We are only two weeks into the new year and already thousands of people around the world have faced disasters, criminality, political unrest and subsequent travel disruption.
Sudden mudslides swept away homes in California earlier this week while huge swathes of the eastern United States were stunned by a bomb cyclone as the new year arrived. Extreme heat in Australia is melting roads while freak snowfall has trapped thousands of tourists in the Alps.
What further causes of disruption can be expected in the remaining 50 weeks of the year? The following seven issues in particular should be kept in mind and prepared for where relevant.
1. Natural Disaster
This is almost certain to be one of the biggest factors affecting travel in 2018. According to insurance firm Swiss Re natural disasters cost over $300 billion last year and freak weather has already taken its toll in the last 14 days alone. The coming year is likely to see all manner of disastrous events affect global travel.
Hurricane season will begin in the Caribbean in June. Typhoon season normally escalates in the Asia Pacific region at the same time. Flooding and drought are likely to affect many locations at different times of the year. Earthquakes may also strike at any time, with Peru being hit over the weekend and some parts of the world anxiously anticipating an overdue ‘big one’ this year.
Travellers can prepare for the impact of natural disasters by researching their destinations in advance. Avoid higher-risk times of the year, select good-quality accommodation and have contingency plans in place.
You can also see our Disaster Vulnerability Index, which highlights which countries are most at-risk here.
2. Political unrest
Political tensions have also been building in the first two weeks of the year. Demonstrations have broken out in Tunisia, the birthplace of the Arab Spring, as well as Iran, the Democratic Republic of Congo, Peru and India in recent days. The tone is being set and many countries are likely to experience further outbursts of public anger at various issues this year.
Many people are frustrated. With world economic growth now back at levels not seen since the global financial crisis of 2007-2008, we may see a rise in public demands for that growth to be translated into improved job prospects and higher standards of living.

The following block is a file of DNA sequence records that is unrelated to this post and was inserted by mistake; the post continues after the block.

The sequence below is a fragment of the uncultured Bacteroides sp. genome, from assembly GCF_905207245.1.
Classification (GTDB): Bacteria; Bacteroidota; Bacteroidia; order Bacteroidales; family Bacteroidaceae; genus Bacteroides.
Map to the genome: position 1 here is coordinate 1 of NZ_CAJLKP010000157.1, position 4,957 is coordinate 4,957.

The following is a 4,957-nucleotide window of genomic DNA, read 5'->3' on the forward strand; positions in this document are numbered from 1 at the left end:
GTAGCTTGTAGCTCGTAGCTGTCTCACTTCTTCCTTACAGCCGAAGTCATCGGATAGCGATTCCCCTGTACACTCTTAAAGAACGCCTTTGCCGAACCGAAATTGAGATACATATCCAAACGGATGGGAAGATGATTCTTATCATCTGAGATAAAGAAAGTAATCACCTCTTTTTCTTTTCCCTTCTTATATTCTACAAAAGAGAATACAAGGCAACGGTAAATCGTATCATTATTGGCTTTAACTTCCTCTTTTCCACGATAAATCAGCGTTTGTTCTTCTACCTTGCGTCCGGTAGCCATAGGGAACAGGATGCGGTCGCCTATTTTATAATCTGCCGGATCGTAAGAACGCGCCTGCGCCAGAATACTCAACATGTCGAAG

In countries from Latin America to Africa, the Middle East to Asia, a number of incumbent political leaders have also been making attempts to alter the constitution and extend their position in power beyond what could fairly be described as responsible democratic term limits. This will continue to provoke disquiet this year.
Improved communications, connectivity and the ability of people to organise themselves in large numbers mean that demonstrations for causes such as the preservation of democratic values are likely to happen more regularly, and likely with greater effectiveness this year. This means that in many cases these demonstrations will also result in more widespread disruption – aimed at pressuring the relevant authorities into conceding to popular demands. Better connectivity and communication may be a step ahead for civil rights movements but it could nonetheless threaten travel plans and even safety this year.
3. Controversial diplomacy
Certain high-profile figures will likely continue to use their public platform to make provocative statements regarding world politics and society in 2018. These statements, such as Donald Trump’s stance on migration, criticism of certain countries or recognition of Jerusalem as the capital of Israel, could spark further backlashes against US citizens in various arenas. The results could range from discrimination or verbal abuse against US travellers to even more widespread demonstrations, attacks and the withdrawal of US nationals from at-risk areas.
The rhetoric and policies could also catalyse visa-wars, limiting the ability of all sorts of passport-holders from travelling to different parts of the world. Middle Eastern or South Asian nationals may face further difficulties travelling to the US, and some states might respond by limiting access to US travellers, having a knock-on impact on those visiting family, investing in business or taking part in valuable humanitarian work, for example.
The internet is proving very difficult to govern and this is going to increasingly affect travel. Threats to information security are only going increase this year.
Travel increasingly involves online processes, such as the booking of flights and accommodation, and these processes will remain vulnerable to online criminality such as phishing scams and fraud, which could affect thousands of travellers on an individual basis this year.